A lack of transparency will cause any business relationship to spiral downwards, particularly when it impacts on campaign deliverables. In Singapore, it is common for employees to withhold revealing key business information to agencies with a ‘I don’t trust you with this information about the business’ thinking.
The result is an agency that second guesses themselves all the time, when that happens either alot of time and resources are wasted when campaigns don’t turn out as well as expected and it’s a no-win situation for both parties.
This situation has to be reviewed from different points of view.
As a client a major responsibility is to share crucial information with your digital agency.
Is there any market motivation that makes it difficult or impossible to achieve these results?
A key problem is that expectations of clients may change over the course of a project and may lead to disagreements and consequently to project failures. Agencies should continuously involve clients to express their expectations, set their expectations, and adjust inappropriate expectations. Also it is the agency’s duty to keep clients updated on all internal advancements to showcase that they are staying ahead of market trends and remaining competitive in the marketplace.
Project managers report that it is hard to satisfy their client’s needs, especially when projects are complex and face high levels of uncertainty (Boehm & Ross, 1989).
The problem is that clients cannot always clearly describe their needs at project start or their needs may change over the time of the project execution.
Concepts of quality management, like the house of quality (Griffin & Hauser, 1992), are used to identify explicit and unspoken needs. Meeting those needs would lead to client satisfaction only if they remain stable over the implementation of a project. But, needs are based on expectations, and they might change based on the dynamics in the business environments of projects.
If the client has unrealistic expectations of what he can achieve with the execution of a digital strategy, and if the agency is not capable of detecting them, or at least not establishing reasonable and honest doubts about those expectations, the relationship is already part of an incorrect trust base. If these unreal expectations are defined as the objectives to achieve, the problem is already served and it will only be a matter of time before the relationship is bad.
3. Shifting Landscape (even more post COVID-19)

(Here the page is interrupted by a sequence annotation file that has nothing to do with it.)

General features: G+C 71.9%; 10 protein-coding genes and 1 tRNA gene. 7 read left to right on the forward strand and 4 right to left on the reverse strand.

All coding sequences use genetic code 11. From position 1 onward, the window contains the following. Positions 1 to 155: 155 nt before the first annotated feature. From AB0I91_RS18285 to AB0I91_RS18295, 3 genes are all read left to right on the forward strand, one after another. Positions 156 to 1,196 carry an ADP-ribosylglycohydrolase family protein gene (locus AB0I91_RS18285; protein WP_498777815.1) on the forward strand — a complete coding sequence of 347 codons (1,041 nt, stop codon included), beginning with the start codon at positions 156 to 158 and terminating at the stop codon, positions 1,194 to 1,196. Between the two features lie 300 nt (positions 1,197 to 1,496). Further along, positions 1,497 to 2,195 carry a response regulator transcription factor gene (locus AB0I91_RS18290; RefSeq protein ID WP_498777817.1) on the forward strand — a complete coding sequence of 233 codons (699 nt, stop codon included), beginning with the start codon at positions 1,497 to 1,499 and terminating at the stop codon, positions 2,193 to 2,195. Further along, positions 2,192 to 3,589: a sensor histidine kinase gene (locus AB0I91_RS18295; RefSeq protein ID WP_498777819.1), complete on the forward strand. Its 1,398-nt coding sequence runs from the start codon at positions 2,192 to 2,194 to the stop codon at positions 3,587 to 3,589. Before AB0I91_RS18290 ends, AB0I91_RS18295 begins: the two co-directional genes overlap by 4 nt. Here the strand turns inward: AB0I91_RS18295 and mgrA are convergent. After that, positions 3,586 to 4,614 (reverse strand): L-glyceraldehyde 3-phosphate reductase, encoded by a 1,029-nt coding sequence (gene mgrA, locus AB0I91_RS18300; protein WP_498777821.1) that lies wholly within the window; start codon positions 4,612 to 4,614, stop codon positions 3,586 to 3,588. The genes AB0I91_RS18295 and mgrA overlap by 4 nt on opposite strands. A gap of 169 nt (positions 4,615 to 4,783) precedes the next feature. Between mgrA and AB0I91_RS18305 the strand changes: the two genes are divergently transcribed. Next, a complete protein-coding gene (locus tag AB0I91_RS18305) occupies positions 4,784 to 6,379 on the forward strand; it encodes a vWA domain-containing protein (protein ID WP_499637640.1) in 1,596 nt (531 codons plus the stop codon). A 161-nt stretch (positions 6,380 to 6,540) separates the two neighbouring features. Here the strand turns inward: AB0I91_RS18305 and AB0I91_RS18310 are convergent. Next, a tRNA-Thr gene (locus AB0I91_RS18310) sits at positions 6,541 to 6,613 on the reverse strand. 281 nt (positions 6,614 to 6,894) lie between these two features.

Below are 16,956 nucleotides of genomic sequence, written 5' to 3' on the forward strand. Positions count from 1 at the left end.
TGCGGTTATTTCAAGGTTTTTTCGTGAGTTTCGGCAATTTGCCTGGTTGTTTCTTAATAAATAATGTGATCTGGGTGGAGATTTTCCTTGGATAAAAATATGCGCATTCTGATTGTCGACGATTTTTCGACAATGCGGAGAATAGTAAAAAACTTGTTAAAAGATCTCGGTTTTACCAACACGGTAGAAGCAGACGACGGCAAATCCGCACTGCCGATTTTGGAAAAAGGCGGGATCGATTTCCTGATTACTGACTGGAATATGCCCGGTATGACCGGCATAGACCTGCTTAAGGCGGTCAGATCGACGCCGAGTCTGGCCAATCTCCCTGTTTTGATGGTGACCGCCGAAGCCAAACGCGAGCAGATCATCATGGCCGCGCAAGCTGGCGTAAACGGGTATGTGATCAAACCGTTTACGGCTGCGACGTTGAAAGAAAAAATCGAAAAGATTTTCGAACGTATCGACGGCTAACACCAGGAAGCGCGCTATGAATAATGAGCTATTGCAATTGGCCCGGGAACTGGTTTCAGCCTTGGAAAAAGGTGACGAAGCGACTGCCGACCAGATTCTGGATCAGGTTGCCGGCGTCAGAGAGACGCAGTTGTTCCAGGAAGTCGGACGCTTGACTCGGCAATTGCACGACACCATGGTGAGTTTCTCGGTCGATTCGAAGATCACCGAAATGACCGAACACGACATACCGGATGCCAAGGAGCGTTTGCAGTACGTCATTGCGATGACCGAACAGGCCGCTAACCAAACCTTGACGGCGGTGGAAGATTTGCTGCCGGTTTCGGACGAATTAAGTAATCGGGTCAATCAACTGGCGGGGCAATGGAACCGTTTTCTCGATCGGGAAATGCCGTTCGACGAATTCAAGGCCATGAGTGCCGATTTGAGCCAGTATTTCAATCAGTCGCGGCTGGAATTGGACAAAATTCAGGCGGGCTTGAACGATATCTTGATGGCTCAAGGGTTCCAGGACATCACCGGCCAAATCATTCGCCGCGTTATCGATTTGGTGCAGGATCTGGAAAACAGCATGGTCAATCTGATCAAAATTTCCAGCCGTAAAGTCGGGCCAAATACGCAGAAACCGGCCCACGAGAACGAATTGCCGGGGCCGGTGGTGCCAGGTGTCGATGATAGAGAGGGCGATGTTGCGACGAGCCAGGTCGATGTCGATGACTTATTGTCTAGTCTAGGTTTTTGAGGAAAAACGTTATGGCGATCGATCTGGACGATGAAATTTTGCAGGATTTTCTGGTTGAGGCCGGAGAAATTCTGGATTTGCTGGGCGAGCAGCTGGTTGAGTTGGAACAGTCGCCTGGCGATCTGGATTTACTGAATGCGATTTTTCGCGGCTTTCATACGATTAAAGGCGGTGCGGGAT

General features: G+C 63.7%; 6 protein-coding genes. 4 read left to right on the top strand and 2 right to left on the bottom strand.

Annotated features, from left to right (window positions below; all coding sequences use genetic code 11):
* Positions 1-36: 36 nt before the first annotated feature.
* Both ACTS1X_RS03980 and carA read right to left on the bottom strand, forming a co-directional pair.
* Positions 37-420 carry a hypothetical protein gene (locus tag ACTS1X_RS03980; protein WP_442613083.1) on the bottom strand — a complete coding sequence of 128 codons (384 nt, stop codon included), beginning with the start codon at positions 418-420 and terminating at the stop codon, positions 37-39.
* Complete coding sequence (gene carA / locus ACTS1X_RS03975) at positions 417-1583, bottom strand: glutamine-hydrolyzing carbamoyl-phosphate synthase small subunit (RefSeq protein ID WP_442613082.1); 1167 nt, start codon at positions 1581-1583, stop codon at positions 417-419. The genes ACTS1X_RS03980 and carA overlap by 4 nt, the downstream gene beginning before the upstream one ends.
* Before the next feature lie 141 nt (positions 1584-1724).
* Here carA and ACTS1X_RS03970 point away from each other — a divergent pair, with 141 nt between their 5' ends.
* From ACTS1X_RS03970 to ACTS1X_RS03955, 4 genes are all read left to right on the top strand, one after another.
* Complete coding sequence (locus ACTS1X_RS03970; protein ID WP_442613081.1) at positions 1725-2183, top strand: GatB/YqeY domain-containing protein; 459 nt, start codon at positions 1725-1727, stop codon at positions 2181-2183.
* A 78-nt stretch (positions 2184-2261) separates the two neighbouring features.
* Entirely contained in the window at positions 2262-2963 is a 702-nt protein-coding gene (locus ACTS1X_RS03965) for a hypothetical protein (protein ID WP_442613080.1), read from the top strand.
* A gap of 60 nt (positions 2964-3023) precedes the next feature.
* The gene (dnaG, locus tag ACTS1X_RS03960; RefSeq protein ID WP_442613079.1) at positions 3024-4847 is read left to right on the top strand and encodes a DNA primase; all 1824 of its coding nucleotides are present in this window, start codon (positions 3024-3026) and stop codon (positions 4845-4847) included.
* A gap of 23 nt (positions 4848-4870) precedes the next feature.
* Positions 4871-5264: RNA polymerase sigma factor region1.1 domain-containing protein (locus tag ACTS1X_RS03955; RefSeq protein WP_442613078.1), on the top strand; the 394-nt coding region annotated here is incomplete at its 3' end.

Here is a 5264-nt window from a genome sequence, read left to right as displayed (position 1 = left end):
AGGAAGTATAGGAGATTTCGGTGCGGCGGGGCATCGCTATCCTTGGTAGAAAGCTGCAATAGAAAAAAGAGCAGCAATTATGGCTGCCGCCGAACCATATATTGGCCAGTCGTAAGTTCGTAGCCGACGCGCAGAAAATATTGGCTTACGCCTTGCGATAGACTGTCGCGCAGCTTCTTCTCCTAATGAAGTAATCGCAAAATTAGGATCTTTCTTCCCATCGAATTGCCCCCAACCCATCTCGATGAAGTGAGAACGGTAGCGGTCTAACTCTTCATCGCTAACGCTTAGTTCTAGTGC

This is occurring because the world of digital is ever evolving especially crucial periods like after a massive recession caused by COVID-19. Audiences can be reached at different and more channels as compared to the past using a variety of tactics, and businesses are moving towards younger and more dynamic marketing agencies who are more agile in their techniques, strategies and working methods as compared to very traditional companies.
As a result, larger, more established agencies are looking for ways to transform their organisational structure and working methods to accommodate these changing client desires.
Collaborations between companies are now the norm as consultancies and technology vendors welcome other specialised business units to handle increased demand for deep expertise and agility in all areas of digital.
The drastic transitions occurring in the industry have caused much misaligned between agencies and clients who both need to rapidly adapt their business models, especially both who now have multiple partners, strategies, and working styles to keep track of.
How agencies and marketers can create better working relationships in 2020 & beyond
1. Fully aligned marketing agency and clients’ interests
Like any lasting relationship, an agency and client partnership should be based on communication and closely aligned interests. We need to find out our client’s goals, what their vision is, and how they define success. All these have to be specific. KPIs must be established.
Do not be hasty on the goal setting process, drilling down to the goals is and should be time-consuming. It takes good and thorough conversations, alot of uncovering and research, and plenty of back and forth between client and agency.
How closely both parties work together to get down to this process effectively, determines the real value of this partnership. It might be tedious but when the approach the agency designs matches what the client demands, business’ real needs are solved, it also ensures that the KPIs will be measuring what really matters.
Collaboration and interest-aligning is not a one time process, it has to be on-going with good communication, allowing agencies to discover and identify gaps or new sales opportunities along the way.